The key, when getting our psychological space, is not allowing so much that one of us is alone in a relationship, or absolutely wanting. This happens in the workplace, too, between supervisors and employees. The mentoring process can be too distant, but we all have our jobs to do. Yet job satisfaction often hinges upon that relationship. Both the supervisor and the supervisee need to make time for one another.
But that isn't about feeling lonely (although a sense of abandonment might follow). That is about the yin yang of work relationships-- talking to people, yet getting the job done and doing it well.
Certainly being lonely when we're supposedly in an intimate relationship, when we're living with someone else, the whole emotional unavailability issue comes up. My cousin, the psychologist and rabbi, Peter Rosenzweig, wrote a book, Married and Alone. Not the best feeling.
But all we're talking about here is waiting an hour before the sharing begins at the end of the day, before the discussion of what happened that day begins, what we're calling real work intimacy. That availability generalizes to on the job intimacy, sharing work issues with those that can solve them at work. It astounds me, when a patient is discussing a work problem, when it has never been brought to the attention of people on the job who can help.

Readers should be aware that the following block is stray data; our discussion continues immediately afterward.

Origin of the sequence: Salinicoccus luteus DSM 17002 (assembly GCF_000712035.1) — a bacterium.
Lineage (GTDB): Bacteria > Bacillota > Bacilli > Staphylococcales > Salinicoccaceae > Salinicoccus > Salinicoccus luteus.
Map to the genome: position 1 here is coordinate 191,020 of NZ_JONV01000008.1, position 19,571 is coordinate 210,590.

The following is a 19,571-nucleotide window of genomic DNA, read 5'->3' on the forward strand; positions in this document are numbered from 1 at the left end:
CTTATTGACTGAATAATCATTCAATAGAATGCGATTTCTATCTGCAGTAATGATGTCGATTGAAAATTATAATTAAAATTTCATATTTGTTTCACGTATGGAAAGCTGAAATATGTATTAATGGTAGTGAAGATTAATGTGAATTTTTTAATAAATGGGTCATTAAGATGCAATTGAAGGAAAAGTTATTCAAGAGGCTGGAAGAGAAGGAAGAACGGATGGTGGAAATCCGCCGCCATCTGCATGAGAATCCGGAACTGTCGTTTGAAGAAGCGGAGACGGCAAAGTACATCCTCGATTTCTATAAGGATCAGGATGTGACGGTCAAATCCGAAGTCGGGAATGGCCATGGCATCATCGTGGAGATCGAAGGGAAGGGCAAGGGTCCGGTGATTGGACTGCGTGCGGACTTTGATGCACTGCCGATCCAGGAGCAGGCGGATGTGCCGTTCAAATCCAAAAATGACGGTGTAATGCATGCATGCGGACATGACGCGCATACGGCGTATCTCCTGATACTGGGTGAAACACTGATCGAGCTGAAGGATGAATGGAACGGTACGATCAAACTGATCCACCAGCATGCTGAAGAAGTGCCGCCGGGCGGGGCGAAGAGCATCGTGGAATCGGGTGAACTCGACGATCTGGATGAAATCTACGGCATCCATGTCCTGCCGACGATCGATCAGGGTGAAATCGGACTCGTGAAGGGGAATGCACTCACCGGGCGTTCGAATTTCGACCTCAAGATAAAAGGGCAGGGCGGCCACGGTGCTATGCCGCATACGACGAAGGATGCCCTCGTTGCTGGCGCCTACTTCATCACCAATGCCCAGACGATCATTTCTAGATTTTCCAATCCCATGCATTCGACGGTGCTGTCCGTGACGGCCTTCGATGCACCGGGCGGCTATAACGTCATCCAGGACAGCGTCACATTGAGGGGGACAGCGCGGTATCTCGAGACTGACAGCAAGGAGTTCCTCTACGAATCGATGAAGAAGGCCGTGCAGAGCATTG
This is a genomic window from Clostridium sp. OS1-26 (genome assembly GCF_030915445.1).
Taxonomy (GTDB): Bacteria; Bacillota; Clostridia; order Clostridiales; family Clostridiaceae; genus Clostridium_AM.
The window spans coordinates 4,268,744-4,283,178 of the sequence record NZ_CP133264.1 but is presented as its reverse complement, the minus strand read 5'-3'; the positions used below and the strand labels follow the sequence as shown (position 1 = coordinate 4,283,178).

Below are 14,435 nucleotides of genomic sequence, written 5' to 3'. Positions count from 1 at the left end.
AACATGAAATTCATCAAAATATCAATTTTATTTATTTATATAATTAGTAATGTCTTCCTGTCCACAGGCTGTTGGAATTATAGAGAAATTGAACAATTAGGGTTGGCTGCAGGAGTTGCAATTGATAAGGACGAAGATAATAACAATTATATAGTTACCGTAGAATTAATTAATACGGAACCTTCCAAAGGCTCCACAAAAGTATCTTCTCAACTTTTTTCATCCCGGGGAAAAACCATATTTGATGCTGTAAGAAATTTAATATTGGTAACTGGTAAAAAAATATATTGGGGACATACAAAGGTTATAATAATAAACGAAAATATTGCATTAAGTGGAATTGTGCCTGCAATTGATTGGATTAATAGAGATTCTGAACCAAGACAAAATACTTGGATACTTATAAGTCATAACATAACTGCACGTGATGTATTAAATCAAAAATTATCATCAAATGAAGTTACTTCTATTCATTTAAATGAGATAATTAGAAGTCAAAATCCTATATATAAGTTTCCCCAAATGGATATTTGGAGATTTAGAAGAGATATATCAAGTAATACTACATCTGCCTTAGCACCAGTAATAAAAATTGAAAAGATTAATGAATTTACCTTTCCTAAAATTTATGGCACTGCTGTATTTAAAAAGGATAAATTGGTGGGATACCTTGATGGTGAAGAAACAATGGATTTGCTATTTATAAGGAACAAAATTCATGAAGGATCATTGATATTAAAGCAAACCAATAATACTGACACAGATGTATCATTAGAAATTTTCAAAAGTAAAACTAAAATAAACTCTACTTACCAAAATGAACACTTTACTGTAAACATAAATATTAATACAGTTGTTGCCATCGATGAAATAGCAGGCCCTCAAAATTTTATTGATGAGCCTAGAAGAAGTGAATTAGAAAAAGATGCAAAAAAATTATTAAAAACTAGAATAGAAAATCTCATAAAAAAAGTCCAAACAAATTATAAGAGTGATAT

The relationship lesson your mother never taught you: Try to be second in a relationship when it comes to dialogue. It's probably impossible, of course, to always completely sublimate our need to communicate, to let a partner or friend's need to talk come first, but it is a virtual guarantee that the other will be grateful and more willing to listen to us a bit later. At some point it is worth discussing to see if the dominant position can be switched up a bit.
In a mature dyad (any two people), there is a point where it becomes a polite power struggle about who HAS to go first.
There's an old joke about social workers and why they never get home from a conference. They're all in a meeting room and there's one door, and they're all ready to file through. But the people closest to the door are arguing:
YOU FIRST.It's funny, and it's about being co-dependent (some say) but it's really a nice way to be co-dependent. Sublimating that desire to talk first is the best way to build one of the five kinds of intimacy, work or school intimacy.
NO, YOU FIRST
NO YOU FIRST.
How does the relationship at home matter in the work place? Many of us assume that we are capable of close relationships, even though these are best left at home, and in many work places it is preferred, no friendships on the job. But we are judged if we don't know about the significant people in our lives. When we're asked, maybe even on a job interview, So what does you spouse/partner/significant other/brother/sister/father/mother do/study? We probably need to do better than I don't know.
Copyright 2006, TherapyDoc